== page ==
(This article belongs to the Special Issue Physical Activity and Healthy Lifestyle)
Article
Association between Level of Empathy, Attitude towards Physical Education and Victimization in Adolescents: A Multi-Group Structural Equation Analysis
Int. J. Environ. Res. Public Health 2019, 16(13), 2360; https://0-doi-org.brum.beds.ac.uk/10.3390/ijerph16132360 - 03 Jul 2019
Cited by 7 | Viewed by 1780
Abstract
Currently, there is a problem related to violence and tolerance towards violence, and the levels of empathy of the subjects can affect this, in addition to the practice of physical activity. The present study sought to define and contrast an explanatory model of [...] Read more.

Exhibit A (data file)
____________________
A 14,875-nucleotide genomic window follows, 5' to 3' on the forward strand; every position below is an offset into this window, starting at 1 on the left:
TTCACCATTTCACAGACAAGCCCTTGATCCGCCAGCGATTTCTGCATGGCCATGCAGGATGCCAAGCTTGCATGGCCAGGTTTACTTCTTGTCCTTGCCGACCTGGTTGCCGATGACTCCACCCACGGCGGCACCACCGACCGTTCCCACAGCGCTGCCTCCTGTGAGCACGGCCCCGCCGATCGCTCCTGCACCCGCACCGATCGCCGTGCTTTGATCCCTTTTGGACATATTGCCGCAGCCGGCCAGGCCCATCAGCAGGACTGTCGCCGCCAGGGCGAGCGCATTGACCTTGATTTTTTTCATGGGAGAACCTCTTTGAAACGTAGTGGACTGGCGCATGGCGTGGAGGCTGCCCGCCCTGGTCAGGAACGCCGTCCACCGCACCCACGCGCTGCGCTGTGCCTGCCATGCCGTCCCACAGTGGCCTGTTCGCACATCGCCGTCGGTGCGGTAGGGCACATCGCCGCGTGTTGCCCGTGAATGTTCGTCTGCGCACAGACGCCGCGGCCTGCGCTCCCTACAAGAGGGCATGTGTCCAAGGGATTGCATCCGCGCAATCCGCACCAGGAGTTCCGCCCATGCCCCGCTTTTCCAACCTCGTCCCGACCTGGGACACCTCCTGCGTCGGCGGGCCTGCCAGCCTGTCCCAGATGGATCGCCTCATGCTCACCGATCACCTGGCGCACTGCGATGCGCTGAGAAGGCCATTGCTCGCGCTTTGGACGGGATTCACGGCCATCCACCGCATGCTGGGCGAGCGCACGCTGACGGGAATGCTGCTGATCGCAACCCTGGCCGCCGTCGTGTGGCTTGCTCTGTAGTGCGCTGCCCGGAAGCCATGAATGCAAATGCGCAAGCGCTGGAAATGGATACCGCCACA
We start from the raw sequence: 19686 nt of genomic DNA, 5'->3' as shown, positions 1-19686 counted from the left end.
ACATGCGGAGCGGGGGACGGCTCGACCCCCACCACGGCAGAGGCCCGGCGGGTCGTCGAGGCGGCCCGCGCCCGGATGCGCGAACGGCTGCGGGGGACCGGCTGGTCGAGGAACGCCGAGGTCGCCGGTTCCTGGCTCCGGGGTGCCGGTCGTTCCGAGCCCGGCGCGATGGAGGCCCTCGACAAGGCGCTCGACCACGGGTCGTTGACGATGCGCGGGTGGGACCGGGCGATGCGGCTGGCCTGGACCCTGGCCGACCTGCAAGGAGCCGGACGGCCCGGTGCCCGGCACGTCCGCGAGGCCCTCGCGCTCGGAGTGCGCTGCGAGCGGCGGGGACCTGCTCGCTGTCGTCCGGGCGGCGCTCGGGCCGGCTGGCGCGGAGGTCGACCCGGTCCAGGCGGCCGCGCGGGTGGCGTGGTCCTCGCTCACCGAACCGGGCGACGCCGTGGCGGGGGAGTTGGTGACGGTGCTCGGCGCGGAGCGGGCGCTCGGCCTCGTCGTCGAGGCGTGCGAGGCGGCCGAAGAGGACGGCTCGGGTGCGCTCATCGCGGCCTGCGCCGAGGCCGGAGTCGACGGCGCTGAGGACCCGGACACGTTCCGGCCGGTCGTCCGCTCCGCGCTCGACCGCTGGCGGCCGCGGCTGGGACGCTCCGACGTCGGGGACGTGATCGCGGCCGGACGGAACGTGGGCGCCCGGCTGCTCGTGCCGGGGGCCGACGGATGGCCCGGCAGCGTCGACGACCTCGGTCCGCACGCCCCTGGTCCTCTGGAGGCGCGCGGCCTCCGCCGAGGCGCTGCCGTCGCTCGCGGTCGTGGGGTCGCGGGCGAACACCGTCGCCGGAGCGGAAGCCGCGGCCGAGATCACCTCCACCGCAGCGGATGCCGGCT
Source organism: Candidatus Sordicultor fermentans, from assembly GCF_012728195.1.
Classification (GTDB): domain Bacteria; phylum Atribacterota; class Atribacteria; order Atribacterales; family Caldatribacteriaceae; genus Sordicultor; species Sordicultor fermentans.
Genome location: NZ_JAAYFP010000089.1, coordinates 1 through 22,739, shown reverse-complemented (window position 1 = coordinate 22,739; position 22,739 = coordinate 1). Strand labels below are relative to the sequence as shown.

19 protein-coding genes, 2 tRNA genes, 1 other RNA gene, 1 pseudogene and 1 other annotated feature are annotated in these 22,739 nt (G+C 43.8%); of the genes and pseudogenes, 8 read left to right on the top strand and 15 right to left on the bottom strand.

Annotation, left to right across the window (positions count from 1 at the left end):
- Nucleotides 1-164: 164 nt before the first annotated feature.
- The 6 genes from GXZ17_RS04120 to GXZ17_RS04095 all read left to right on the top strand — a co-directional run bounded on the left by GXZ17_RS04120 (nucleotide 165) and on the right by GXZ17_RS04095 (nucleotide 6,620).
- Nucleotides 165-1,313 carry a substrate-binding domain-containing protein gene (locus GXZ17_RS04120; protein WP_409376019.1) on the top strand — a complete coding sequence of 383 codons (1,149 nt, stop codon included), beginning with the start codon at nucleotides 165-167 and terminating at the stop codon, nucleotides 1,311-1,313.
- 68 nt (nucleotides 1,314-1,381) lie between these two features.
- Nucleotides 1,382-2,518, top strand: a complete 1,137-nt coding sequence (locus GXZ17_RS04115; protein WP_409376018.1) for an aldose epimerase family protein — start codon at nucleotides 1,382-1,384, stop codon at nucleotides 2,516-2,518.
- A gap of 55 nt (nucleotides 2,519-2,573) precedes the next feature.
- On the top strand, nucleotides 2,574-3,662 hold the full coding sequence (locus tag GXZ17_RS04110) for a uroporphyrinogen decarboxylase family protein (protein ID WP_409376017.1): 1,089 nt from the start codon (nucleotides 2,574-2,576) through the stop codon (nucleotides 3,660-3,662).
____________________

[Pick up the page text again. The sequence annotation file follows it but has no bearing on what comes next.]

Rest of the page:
Currently, there is a problem related to violence and tolerance towards violence, and the levels of empathy of the subjects can affect this, in addition to the practice of physical activity. The present study sought to define and contrast an explanatory model of victimization, empathy and attitude towards physical education, and to analyze the existing relationships between these variables as a function of engagement with physical activity. A total of 2388 adolescents from Spain participated in this research. The sample was made up of both sexes (43.39% males and 56.61% females), with ages reported between 11 and 17 years (M = 13.85; SD = 1.26). Empathy (TECA), attitude towards physical education (CAEF) and victimization (EV) were measured. A multi-group structural equation model was developed, which showed excellent fit to the empirical data (χ2 = 559.577; DF = 38; p < 0.001; comparative fit index (CFI) = 0.957; normalized fit index (NFI) = 0.954; incremental fit index (IFI) = 0.957; root mean squared error of the mean (RMSEA) = 0.054). A direct positive relationship exists between affective and cognitive empathy. A positive association was found between motivational climate and engagement in physical activity. With regards to victimization, the verbal dimension obtained the highest correlation score, followed by the relational and physical dimensions. In the case of adolescents who regularly engaged in physical activity, the verbal and physical dimensions presented the weakest correlations, whilst the relational dimension was the most strongly associated in the case of sedentary adolescents. The main conclusions of the present study it is that the relationship between affective empathy and cognitive empathy is positive and direct, however, this relationship is slightly stronger and differentiated in sedentary adolescents than in those who practice physical activity on a regular basis. Full article